The unicorn has a fascinating cultural history, not only because many in the West believed that unicorns were real until the 18th century, but also because it symbolizes contrasting qualities.
In western culture, the color that is traditionally associated with emperors is purple, a special kind of reddish purple that was discovered over 3,000 years ago on the beaches of the Mediterranean Sea.
Why is the olive branch a symbol of peace in the West, and what has the dove got to do with it? The answers take us far into the past, before the Bible, then bring us back to the modern age with Picasso.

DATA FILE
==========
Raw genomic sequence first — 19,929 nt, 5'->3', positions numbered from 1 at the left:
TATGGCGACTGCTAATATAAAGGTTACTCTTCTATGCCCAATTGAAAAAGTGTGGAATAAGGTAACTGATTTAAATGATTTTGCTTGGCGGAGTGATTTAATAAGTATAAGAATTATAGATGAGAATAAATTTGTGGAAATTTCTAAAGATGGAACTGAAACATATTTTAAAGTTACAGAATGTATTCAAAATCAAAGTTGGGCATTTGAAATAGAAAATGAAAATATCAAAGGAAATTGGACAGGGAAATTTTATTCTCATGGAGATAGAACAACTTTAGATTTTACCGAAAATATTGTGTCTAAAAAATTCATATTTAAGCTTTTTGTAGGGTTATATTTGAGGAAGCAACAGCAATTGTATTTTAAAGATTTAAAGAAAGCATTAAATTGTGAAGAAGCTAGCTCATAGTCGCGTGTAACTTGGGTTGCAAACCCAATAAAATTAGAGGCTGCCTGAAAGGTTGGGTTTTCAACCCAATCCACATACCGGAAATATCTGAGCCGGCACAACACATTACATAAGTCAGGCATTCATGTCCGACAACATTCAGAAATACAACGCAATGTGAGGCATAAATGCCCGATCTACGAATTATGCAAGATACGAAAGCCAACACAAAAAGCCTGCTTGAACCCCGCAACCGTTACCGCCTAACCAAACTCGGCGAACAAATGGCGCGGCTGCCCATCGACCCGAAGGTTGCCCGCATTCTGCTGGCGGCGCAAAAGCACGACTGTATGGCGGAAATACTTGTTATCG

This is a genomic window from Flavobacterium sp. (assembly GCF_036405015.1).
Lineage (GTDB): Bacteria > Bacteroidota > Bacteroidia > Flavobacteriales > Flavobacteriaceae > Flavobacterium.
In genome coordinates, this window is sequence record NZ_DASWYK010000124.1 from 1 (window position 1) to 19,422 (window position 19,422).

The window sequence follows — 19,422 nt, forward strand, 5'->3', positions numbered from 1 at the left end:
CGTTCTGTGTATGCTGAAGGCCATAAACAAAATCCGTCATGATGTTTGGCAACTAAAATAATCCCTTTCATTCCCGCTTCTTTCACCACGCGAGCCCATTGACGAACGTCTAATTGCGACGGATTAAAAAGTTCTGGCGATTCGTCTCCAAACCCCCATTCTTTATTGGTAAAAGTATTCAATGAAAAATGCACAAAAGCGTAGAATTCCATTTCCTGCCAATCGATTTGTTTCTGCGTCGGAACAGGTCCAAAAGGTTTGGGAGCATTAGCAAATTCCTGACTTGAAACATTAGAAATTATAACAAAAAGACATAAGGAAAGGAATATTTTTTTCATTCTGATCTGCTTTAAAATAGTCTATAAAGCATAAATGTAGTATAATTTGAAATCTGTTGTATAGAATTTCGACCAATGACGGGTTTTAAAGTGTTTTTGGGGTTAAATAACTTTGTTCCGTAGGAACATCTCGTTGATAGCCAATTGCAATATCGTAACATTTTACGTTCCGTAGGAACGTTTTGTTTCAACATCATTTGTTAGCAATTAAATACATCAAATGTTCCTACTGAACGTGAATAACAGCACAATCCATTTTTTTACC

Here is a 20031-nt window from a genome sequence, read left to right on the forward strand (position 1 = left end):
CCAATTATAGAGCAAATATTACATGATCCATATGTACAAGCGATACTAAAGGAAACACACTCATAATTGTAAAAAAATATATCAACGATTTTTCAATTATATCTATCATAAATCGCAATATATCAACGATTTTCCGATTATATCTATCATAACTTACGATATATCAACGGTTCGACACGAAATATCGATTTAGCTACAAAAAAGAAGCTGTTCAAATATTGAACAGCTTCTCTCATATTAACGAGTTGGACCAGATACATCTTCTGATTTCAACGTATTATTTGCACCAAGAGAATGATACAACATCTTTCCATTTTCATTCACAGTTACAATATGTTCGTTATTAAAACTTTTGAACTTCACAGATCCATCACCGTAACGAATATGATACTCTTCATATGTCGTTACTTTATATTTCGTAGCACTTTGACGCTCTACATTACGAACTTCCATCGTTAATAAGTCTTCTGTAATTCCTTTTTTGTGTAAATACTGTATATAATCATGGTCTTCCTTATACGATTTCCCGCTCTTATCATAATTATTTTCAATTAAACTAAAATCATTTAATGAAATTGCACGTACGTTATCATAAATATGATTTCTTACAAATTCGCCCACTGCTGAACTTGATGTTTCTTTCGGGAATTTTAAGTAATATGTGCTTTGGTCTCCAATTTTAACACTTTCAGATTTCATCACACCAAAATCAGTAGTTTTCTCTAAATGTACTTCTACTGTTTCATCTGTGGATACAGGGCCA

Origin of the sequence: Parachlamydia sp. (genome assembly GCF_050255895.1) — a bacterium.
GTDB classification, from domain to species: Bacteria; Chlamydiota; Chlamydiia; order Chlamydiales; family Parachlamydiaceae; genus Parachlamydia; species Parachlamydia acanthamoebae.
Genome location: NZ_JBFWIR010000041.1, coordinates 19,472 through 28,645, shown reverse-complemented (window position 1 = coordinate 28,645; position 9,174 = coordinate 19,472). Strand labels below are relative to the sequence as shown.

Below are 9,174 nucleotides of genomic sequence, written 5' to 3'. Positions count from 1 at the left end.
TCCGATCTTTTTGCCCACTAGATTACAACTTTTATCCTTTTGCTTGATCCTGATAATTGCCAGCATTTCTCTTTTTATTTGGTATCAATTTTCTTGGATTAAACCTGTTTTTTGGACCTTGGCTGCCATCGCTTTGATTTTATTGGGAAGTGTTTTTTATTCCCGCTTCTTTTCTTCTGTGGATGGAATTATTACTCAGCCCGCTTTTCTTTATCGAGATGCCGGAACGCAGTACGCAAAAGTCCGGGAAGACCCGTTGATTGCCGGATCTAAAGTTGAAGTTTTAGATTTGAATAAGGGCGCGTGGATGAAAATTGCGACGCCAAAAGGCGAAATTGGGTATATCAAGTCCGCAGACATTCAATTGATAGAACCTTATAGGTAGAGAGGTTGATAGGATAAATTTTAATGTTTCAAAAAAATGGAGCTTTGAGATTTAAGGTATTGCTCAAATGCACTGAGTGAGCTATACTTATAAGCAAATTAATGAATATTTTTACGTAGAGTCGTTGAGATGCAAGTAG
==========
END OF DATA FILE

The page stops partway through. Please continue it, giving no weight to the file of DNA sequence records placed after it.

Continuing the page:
In ancient Europe it was believed that the pelican would cut its breast open with its beak and feed its young with its own blood if there was not enough food, even though pelicans don’t actually do that. Some even believed that the pelican had the power to bring its dead young back to life by giving them its blood.
This belief lasted at least until the 17th century, as shown by this late 16th century work on plants and animals, published again in 1622:
When you put together Viking stories and a breakthrough in wireless communication, you get Bluetooth technology, which you carry with you every day. Why is it called “Bluetooth” and why does it have a strange-looking logo? That’s the story.
The 1917 poster of Uncle Sam recruiting for the U.S. Army is one of the most iconic American images, but its design and concepts are actually British in origin.